Mayor Andrew Gillum launches statewide bus tour in final push for Democratic nomination
With early voting underway and eight days remaining before Florida Democrats decide their nominee for governor, Tallahassee Mayor Andrew Gillum launched an ambitious statewide bus tour that he hopes will propel him to victory.
Standing at Kleman Plaza across from his City Hall offices and less than a block from the Capitol digs he hopes to occupy, Gillum urged about 200 people at a noon rally Monday to vote like they had never voted before.
“I just want you to commit that you are going to take five voters to the polls who are going to vote Gillum for governor,” he told the group of students, office workers and retirees before reciting his agenda of more money for schools, criminal justice reform and a solar-energy revolution.
“While my name may be on the ballot I want to be very clear that I am simply a proxy for all the things that matter,” said Gillum. “We can’t get there if we don’t vote. I need y’all. I need you like I never needed you before.”
Until recently, the 39-year-old Gillum had languished in the polls with support in the single digits, far behind frontrunners Gwen Graham and Philip Levine. Then back-to-back polls this month indicated his support has more than doubled and he had quietly turned the Democratic primary into a three-way race.
He plans a sprint to the finish line with a three-stops-a-day bus tour hitting media markets along all three coasts and in Central Florida.
“It is hard to reconcile sometimes what you see in polls with what you are experiencing on the streets,” Gillum explained when asked about a year-long effort that until recently seemed to have gone unnoticed by most voters.
Since last summer, Gillum’s staff had said their strategy was to peak at the right time – to surge when voting began. Gillum got a boost last weekend when Vermont Sen. Bernie Sanders rallied voters for him in Orlando and Tampa.
A St. Pete Poll released Monday showed Gillum’s support at 21 percent, six points behind Graham and five points behind Levine. Gillum led the Dems among Pensacola voters in one of the most conservative corners of the state. The survey was taken while Sanders anointed Gillum the most progressive Florida Democrat.
University of Central Florida political science professor Aubrey Jewett said Sanders brings to Gillum’s side a passionate, devoted group of followers.
“Is a Bernie Sanders endorsement worth 15–20 points like the Trump endorsement was for Ron DeSantis? I don’t know,” said Jewett. “For one reason, Trump won his primary and Sanders lost.”
Supporters of gubernatorial candidate Andrew Gillum listen as he kicks off his state-wide bus tour with a rally at Kleman Plaza on Monday, Aug. 20, 2018. (Photo: Joe Rondone/Democrat, )
Rep. Evan Jenne, D-Dania Beach, thinks Jeff Greene is responsible for the Gillum surge. Greene, a Palm Beach billionaire, entered the race in June and said he would spend whatever it takes to win. Jenne said he’s getting up to five pieces of mail a day from the Greene campaign attacking Graham and Levine.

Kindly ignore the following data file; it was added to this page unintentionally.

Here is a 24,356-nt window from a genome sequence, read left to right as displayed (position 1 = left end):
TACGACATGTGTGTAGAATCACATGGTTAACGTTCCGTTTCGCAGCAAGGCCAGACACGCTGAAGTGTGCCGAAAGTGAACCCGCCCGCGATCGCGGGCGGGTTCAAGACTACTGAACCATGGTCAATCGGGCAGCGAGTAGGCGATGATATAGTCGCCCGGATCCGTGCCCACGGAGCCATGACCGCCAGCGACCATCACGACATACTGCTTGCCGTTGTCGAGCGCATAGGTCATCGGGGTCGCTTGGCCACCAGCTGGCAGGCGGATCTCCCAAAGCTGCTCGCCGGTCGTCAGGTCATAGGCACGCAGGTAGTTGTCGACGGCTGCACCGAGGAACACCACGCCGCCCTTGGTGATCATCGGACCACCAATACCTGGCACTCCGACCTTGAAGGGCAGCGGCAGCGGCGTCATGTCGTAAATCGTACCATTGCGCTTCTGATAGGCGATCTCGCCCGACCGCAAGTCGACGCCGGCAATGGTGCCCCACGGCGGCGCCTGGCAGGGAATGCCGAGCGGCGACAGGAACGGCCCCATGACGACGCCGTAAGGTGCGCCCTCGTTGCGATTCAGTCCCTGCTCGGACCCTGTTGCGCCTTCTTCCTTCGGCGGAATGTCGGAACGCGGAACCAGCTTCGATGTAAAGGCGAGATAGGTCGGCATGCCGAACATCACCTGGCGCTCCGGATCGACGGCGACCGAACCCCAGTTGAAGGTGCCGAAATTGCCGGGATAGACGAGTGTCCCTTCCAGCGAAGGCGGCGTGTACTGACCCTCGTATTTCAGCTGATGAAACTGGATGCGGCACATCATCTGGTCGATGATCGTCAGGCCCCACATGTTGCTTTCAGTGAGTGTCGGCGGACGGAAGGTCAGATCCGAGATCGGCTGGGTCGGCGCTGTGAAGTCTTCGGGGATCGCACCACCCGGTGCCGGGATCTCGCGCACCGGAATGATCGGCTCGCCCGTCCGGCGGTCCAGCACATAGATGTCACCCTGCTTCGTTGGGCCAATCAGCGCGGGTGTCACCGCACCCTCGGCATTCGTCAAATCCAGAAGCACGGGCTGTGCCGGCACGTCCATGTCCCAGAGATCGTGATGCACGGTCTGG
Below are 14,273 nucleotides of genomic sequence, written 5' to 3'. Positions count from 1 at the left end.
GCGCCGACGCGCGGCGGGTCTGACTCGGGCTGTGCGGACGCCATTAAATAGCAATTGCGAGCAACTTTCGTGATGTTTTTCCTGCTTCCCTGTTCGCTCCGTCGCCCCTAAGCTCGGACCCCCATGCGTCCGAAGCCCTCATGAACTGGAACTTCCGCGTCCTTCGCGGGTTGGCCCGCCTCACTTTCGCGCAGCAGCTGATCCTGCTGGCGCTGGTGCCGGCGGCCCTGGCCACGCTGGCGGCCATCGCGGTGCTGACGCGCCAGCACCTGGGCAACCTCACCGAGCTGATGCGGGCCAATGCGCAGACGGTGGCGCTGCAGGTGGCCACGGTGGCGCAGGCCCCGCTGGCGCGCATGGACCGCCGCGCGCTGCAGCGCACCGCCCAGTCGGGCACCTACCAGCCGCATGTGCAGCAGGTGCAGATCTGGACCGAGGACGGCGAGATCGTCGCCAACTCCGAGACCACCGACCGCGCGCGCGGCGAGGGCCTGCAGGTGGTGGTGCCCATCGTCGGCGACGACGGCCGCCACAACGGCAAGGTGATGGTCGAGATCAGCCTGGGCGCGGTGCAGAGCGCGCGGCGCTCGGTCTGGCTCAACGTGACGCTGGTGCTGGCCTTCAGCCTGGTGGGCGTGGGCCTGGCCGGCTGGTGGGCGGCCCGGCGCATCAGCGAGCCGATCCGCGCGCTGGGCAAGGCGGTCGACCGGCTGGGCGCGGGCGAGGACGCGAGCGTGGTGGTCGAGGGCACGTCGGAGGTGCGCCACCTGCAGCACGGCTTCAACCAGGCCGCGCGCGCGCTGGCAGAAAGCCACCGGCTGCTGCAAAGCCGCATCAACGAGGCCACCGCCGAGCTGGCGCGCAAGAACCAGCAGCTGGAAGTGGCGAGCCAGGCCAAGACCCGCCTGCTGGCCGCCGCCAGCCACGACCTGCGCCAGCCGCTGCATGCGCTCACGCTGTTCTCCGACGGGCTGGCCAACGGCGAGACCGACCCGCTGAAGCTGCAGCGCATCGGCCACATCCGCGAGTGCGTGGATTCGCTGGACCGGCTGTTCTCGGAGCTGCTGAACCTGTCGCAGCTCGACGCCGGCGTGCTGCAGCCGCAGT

“Jeff Greene has spent an awful lot more money attacking Gwen Graham and Philip Levine than he has promoting himself,” said Jenne, the House Democrat Policy Chair. “Mayor Gillum has benefited greatly from not being attacked by Jeff Greene.”
Jewett, observing the race from Central Florida, said if Gillum were to make up the six points needed to pass Levine and Graham, it would be a “mild” upset. Jenne, who represents Broward County, has endorsed Graham and thinks it is too late for Gillum to stage a come-from-behind victory.
But stranger things have happened, he concedes.
“I think anyone who thought he was going to fade away has been making a mistake,” said Jenne. “Mayor Gillum is a dynamic speaker and he has progressive values and has put a lot of time and effort into this. It’s going to be a close race.”
Gillum expresses confidence in his plan. He compared his standing in the governor’s race to his first run for City Commission 15 years ago. Then, he was an unknown Florida A&M University graduate who emerged from a crowded field to become the youngest person ever elected to the commission.
On his “Bring it Home” bus tour for the next seven days, he will invite voters to make history and nominate a black man with blue-collar roots to be the next governor of Florida. Before getting on the bus, he spoke about the significance of the election being held Aug. 28.
It’s the date when Dr. Martin Luther King delivered his “I Have a Dream” speech in 1963 and Barack Obama was first-nominated to be president in 2008.
“Well, let me tell you Tallahassee,” said Gillum, as his supporters fanned themselves and sought relief from the midday sun among the trees across from City Hall.
“On Aug. 28, 2018, y’all have the ability to go out and vote like you have never voted before and put the most qualified candidate in office and make history in the process.”
Political consultant Kevin Cate films gubernatorial candidate Andrew Gillum as he kicks off his state-wide bus tour with a rally at Kleman Plaza on Monday, Aug. 20, 2018. (Photo: Joe Rondone/Democrat,)
The Gillum bus pulled into downtown traffic shortly after 1 p.m. and headed west to Pensacola. Tuesday, it will cross the Panhandle with a stop in Marianna and then on to Jacksonville and the Space Coast. Gillum has scheduled three stops a day for the next week and his final swing in the primary campaign will conclude in Gainesville on Monday, Aug. 27.
The Mayor Gillum plans to vote in Tallahassee next Tuesday.
Reporter James Call can be reached at firstname.lastname@example.org.